A controversial mining entrepreneur claims Liberia has cleared him of bribery allegations – only for a top Liberian politician to denounce this as a “blatant and utter lie”. Now Global Witness is calling for the London Stock Exchange and its scandal-ridden little brother, the £103 billion Aim stock market, to bar him for good, as he seeks to relist his assets in the City.
Having been forced off London’s junior stock exchange over one of West Africa’s biggest corruption scandals, a company set up by former England spin bowler Phil Edmonds and City entrepreneur Andrew Groves is back in business. There is only one problem: Groves’ claims to have been cleared of high-level bribery allegations in Liberia are “a blatant and utter lie”, according to a leading lawmaker there.
Edmonds and Groves were once feted as “resource rock stars” in the financial press, listing nine companies on the UK’s loosely governed Alternative Investment Market (Aim), including one that became the exchange’s third largest. But in May 2016, Global Witness published The Deceivers, which exposed how Edmonds and Groves scammed stock market investors, bribed African officials and intimidated business rivals. A swath of Liberia’s political elite had been paid off by the pair’s company Sable Mining in its pursuit of a huge iron ore concession. Sable Mining was forced to delist from Aim and Liberia’s last president, Ellen Johnson Sirleaf, set up a task force to investigate the allegations. Then Prime Minister David Cameron wrote to her about the scandal, saying – according to a statement by the Liberian presidency – that information on the bribery allegations would be passed to UK law enforcement and that the UK would “cooperate with you to tackle corruption wherever it occurs”. The Liberian task force indicted Sable Mining and Groves, along with numerous Liberian politicians including the ruling party chairman - and Sable’s lawyer - Varney Sherman and the Speaker of parliament Alex Tyler. All have denied wrongdoing. Edmonds resigned from Sable’s board in 2014 and eventually relinquished his shareholding in the company, according to its spokesman.
To the surprise of many, however, this February joint founder Groves issued a public statement to announce the complete acquittal of himself and Sable, now renamed Consolidated Growth Holdings. The statement said there had been a “comprehensive review by the Liberian authorities” into the indictments. Giving the impression of quoting directly from this purported review, the statement claimed it had concluded, “Sable Mining and Andrew Groves had not ‘in any form, manner or shape interacted with any public official within the Liberian Government in an improper or illegal manner’ in respect of their business activities in Liberia.”
But according to a leading Liberian lawmaker this is untrue. Fonati Koffa was chairman of the presidential task force until early January, leaving the post about a month before Groves’ statement. He is now head of Liberia’s House of Representatives Judiciary Committee. Asked to comment on Groves’ claims, Mr Koffa was unequivocal: there was no review.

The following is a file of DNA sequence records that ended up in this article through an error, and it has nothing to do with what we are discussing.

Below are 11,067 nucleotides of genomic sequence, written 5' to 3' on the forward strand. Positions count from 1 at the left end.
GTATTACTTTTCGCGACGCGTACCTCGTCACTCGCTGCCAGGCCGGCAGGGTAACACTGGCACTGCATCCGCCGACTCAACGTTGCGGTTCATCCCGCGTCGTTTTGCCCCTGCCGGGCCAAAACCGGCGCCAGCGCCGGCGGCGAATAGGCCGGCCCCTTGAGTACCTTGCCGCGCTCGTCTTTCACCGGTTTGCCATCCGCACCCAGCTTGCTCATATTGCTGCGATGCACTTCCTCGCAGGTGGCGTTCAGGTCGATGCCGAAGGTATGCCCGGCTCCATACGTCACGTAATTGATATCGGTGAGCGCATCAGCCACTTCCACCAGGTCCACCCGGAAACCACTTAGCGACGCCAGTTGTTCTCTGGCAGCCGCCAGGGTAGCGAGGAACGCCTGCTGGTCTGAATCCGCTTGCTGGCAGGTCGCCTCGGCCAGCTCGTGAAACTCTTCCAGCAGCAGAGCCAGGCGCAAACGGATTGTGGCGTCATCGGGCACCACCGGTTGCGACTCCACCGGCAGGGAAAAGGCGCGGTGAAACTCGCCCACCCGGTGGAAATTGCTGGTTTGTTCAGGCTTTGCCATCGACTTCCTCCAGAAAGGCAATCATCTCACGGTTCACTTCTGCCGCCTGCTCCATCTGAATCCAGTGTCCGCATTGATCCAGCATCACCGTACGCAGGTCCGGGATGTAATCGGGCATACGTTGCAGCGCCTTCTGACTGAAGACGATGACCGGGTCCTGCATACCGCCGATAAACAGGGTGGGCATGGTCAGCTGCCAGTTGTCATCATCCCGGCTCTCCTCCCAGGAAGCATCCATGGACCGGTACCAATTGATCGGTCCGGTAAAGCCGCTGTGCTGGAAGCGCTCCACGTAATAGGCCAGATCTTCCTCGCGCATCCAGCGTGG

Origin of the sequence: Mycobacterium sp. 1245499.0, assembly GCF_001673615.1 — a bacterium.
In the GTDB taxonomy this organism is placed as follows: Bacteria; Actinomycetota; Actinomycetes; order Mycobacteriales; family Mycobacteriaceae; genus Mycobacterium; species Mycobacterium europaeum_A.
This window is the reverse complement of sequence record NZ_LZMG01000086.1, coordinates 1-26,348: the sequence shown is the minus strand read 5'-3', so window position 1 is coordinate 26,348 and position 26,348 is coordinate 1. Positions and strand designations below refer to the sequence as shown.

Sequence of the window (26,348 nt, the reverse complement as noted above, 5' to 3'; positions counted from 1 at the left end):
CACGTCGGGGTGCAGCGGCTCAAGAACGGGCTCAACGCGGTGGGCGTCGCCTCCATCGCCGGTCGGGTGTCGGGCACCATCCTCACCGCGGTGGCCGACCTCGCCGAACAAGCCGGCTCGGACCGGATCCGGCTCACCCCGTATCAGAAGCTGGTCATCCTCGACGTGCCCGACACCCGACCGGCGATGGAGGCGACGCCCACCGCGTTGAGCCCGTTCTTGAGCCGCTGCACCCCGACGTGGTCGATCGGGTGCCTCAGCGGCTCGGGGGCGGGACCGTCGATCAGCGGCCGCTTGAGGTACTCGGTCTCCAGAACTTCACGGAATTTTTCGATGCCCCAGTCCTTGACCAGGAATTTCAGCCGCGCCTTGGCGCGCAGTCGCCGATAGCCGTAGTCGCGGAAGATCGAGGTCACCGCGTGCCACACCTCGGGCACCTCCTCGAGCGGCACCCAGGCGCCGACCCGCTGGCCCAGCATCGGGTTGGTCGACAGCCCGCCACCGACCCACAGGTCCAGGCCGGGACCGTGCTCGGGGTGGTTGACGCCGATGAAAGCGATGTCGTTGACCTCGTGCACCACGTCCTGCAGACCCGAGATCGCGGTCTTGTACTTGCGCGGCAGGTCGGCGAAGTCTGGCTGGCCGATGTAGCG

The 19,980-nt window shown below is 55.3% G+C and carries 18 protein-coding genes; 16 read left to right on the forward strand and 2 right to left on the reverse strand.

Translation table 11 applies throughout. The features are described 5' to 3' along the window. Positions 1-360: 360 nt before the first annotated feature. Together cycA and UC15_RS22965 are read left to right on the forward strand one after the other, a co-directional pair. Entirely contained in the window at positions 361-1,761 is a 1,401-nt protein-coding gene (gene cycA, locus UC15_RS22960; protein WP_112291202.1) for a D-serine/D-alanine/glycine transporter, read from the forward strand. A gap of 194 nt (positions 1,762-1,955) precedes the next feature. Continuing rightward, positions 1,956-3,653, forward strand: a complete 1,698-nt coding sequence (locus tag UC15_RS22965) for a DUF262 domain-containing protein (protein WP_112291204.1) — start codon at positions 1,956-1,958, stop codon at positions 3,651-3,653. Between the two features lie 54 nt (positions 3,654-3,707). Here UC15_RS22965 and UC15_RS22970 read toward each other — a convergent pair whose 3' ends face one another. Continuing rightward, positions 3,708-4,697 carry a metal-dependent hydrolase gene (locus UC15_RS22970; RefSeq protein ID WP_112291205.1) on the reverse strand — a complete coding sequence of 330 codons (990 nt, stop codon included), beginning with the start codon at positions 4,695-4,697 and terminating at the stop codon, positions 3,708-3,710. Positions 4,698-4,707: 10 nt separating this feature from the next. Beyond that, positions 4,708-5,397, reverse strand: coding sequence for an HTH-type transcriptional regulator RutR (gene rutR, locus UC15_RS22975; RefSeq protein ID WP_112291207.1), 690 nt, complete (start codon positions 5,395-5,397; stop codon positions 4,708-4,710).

“This is a blatant and utter lie,” he said. “There is no comprehensive investigation I am aware of that exonerated these people. As former chairman of the task force I would have been notified, as no other body would have been clothed with the authority to conduct such a review.”
“We remained convinced of their complicity and guilt,” he continued. “I defy Sable Mining or whatever group they have morphed themselves into to produce such a report or the government official who conducted it.”
A senior official still involved in the prosecution of Liberian officials involved in the bribery case, speaking on condition of anonymity, said he had not heard of a review either. “We had the evidence,” he said. “How can we now be saying this [Sable’s bribery] didn’t happen?” And Eugene Fahngon, Liberia’s deputy information minister, was also unaware of any review.
Groves said in his statement that all charges against him and Sable “have been irrevocably dropped by the Liberian authorities”. But Koffa said this was not the case. While Koffa and other officials acknowledged that a nolle prosequi – a decision to drop charges without necessarily conceding innocence – had indeed been filed by a task force official with the Supreme Court, he said “if Groves ever sets foot in Liberian jurisdiction those charges could easily be reinstated”. He also said the nolle prosequi was “improperly filed” and so, in practice, “there is nothing to act on”.
These comments suggest that the unattributed quotes forming the centrepiece of Groves’ audacious declaration were not, as a reader would infer, the view of the Liberian authorities. Instead they appear to have been statements made to the Liberian press by his own lawyer, Sayma Syrenius Cephus. Mr Cephus was also quoted in the press saying the prosecution had come “to the stark realisation that neither Sable Mining Africa nor Andrew Groves had any criminal intent”. But in an email to Global Witness, the lawyer was more ambiguous. “Only the prosecution can clarify” why the nolle prosequi was filed, he said. “Perhaps a holistic and comprehensive review” had “discovered an error of judgement”.